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Graydon Rides the Wave

How did Vanity Fair's Graydon Carter manage his gravity-defying glide from Canadian obscurity to celebrity scourge to the ultimate media insider? Only his hairdresser knows for sure.


Thirty years ago, long before he'd hatched the idea for Spy, reinvented the New York Observer, or emerged at the sunny peak of Vanity Fair, Edward Graydon Carter worked on the western railways of Canada as a lineman, stringing wire between telegraph poles in rural Saskatchewan. He stuck out like a tiger lily. Most of his co-workers were convicts, railroad lifers, or both; Carter was middle-class and already a bit of a dandy. When he arrived at the Winnipeg depot in the spring of 1970, he was wearing a pair of brand-new Adidas and carrying a big knapsack full of books -- Kerouac, Brautigan, tattered copies of the National Lampoon. His foreman took one look and ordered him to get a haircut, which he did, at some whistle-stop town outside of Saskatoon.

Carter befriended a fellow named Craig Walls, the only other curious, underachieving 21-year-old in the bunch. "I was a high-school dropout," explains Walls, who now works for the Ministry of Culture in Manitoba, "so Graydon really stands out in my mind. Imagine a guy with hair down to his shoulders and the whitest teeth you've ever seen, a guy who came from the East" -- Ottawa, the Canadian capital -- "and had all these books. It was quite exciting. He was an alien."

Carter wasn't an especially good lineman -- "I don't think he wanted to be good at it," says Walls -- but he made a strong impression: He had a flair for cruel nicknames; he worked on his tan a lot; and when the crew's cook was fired, he whipped up the gang a little something . . . canapés. "Salmony things," says Walls. "I think his mom served them at bridge club."

Walls has plenty of vivid Graydon Carter stories. But one looms larger than most. The crew was eating some mysterious meat dish, "and Graydon said to me, 'This is good -- what is it?'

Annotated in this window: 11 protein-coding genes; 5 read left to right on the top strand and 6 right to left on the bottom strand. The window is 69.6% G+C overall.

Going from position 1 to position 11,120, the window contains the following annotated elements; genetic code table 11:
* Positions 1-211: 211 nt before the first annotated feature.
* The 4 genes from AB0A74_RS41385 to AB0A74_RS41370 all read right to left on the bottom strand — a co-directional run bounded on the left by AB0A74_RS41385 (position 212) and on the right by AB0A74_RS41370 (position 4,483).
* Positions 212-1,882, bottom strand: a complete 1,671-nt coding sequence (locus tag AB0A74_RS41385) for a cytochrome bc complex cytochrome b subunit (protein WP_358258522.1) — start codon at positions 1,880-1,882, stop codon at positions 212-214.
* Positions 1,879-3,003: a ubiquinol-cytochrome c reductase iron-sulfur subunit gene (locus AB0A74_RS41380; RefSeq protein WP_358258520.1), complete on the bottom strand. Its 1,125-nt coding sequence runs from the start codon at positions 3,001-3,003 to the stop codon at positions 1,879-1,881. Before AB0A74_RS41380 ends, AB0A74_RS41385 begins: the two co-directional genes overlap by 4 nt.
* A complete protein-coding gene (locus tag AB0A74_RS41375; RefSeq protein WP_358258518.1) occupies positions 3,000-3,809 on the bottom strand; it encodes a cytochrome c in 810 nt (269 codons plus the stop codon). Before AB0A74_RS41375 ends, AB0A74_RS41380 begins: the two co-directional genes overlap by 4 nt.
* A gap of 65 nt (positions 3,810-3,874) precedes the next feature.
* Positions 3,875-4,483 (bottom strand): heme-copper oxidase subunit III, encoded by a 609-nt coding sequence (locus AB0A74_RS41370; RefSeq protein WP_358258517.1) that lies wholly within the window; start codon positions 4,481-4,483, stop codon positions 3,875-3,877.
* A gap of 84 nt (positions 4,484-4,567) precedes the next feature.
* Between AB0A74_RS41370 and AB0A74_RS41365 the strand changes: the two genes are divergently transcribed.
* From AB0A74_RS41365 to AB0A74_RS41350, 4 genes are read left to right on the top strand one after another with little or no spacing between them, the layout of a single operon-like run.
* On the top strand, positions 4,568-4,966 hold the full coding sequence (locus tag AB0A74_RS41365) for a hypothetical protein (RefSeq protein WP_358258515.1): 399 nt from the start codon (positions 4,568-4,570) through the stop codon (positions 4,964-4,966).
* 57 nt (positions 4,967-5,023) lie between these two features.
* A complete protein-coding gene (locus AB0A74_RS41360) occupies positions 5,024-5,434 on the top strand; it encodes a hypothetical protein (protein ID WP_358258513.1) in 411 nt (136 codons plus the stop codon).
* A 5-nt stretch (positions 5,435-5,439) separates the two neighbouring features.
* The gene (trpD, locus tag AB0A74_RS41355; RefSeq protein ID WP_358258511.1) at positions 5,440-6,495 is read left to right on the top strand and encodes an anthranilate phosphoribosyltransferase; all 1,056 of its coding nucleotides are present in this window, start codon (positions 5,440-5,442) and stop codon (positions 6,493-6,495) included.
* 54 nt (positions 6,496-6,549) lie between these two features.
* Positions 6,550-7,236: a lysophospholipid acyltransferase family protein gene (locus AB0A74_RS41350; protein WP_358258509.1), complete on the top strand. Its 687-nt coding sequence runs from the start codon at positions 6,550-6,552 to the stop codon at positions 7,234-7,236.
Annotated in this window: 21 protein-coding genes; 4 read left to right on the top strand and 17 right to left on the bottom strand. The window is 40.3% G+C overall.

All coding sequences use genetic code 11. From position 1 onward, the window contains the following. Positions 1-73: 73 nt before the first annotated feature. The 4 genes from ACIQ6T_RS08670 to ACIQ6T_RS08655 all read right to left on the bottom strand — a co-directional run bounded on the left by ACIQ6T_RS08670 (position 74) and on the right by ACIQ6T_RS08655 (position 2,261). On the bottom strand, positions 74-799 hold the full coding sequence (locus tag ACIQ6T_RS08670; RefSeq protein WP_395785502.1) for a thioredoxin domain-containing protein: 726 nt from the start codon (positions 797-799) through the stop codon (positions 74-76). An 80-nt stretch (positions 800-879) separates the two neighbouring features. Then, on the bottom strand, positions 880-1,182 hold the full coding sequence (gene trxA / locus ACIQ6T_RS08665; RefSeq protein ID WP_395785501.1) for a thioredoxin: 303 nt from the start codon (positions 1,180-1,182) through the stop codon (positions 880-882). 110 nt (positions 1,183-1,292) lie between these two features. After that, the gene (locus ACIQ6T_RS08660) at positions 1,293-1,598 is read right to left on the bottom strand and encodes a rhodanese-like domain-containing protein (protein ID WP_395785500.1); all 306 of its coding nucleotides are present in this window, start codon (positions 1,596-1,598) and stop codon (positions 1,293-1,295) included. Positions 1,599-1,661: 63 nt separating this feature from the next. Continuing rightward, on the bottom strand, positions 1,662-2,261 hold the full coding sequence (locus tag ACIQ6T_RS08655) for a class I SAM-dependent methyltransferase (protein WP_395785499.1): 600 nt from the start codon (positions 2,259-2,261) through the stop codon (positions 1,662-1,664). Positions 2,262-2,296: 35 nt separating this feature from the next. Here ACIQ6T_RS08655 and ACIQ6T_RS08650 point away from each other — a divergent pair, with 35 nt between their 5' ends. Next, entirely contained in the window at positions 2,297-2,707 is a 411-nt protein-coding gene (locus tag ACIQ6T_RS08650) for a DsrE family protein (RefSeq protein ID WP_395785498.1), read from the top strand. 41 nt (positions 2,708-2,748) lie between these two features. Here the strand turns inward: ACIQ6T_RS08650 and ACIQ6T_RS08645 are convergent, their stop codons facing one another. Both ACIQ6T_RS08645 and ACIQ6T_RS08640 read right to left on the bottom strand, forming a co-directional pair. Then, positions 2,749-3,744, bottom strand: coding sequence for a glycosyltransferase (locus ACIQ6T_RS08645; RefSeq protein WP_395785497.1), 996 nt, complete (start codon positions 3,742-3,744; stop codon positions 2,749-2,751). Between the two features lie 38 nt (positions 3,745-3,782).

"And I said, 'It's pork.'

"Graydon is brilliantly self-invented, pretending to be someone until he became that person." "If a person is useful to him, he's loyal. But once that usefulness is gone, it's 'Next.'"

"And he said, 'Oh, my God, my mother would kill me!'

"And I said, 'Why?'

"And he said, 'Because I'm Jewish.' "

Walls lets the phrase hang.

"We never knew whether to tell Herbie, our foreman," he says. "He'd been a German POW and was purported to have S.S. tattoos on his body."

The story stands out in Walls's mind for a reason: He'd never met a Jew before. But to anyone who knows Carter now -- the bespoke suits from Anderson & Sheppard, the Connecticut country home, the Anglican bone structure, the Gray Goose martinis, the pilgrimages to London -- it stands out for a different reason: Carter isn't Jewish.

"I was reading a lot of Kerouac and a lot of Ginsberg," says Carter, sitting on a bench in Bryant Park 30 years later, struggling to explain it. He smiles sheepishly and jiggles one leg up and down. "And . . . and I thought, If you're going to be an intellectual in New York, you gotta be Jewish. It wasn't some experiment, like Gentleman's Agreement, or anything like that. It was just . . . I thought . . . I just found it . . ." He trails off. "I don't know. It was so much more exotic than what I really was."

Today, Carter no longer needs to trim his biography with extra filigree. He's the Jay Leno of the magazine world, the king-size personality controlling the world's glossiest showcase for the formerly, currently, and would-be famous. Nervous, ubiquitous, and impossibly fabulous, Carter, in the words of his friend Jim Wiatt, president and co-CEO of the William Morris Agency, "has transcended being a great editor -- he's really a celebrity."